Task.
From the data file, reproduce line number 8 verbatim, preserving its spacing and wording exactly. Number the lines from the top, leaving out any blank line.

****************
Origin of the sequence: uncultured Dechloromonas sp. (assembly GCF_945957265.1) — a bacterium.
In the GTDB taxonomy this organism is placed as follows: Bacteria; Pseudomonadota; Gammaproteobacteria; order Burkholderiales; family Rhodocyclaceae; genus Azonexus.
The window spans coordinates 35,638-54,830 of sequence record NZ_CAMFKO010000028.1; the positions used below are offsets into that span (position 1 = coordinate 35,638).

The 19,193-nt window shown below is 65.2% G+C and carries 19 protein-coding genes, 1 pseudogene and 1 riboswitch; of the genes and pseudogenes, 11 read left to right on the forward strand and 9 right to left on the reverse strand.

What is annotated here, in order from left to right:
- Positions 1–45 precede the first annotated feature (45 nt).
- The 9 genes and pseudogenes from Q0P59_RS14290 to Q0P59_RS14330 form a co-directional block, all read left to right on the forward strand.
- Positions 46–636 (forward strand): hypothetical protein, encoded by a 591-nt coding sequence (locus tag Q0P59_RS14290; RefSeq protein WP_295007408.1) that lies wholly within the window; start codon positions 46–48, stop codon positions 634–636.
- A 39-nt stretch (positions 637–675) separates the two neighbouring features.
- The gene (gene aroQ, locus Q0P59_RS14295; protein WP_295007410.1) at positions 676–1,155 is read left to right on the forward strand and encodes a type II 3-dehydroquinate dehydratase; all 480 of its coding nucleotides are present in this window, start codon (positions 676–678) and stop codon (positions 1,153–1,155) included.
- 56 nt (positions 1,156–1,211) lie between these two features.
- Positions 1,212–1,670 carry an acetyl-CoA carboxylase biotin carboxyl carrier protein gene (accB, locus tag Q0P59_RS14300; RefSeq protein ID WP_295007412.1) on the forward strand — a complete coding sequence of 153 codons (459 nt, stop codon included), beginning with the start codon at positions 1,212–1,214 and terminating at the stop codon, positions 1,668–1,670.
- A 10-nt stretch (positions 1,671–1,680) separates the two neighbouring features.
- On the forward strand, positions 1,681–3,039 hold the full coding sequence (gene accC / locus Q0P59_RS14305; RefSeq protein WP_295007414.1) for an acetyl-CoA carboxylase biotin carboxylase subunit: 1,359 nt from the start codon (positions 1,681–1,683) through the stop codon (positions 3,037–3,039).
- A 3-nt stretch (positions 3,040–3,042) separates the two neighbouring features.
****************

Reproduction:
- Positions 46–636 (forward strand): hypothetical protein, encoded by a 591-nt coding sequence (locus tag Q0P59_RS14290; RefSeq protein WP_295007408.1) that lies wholly within the window; start codon positions 46–48, stop codon positions 634–636.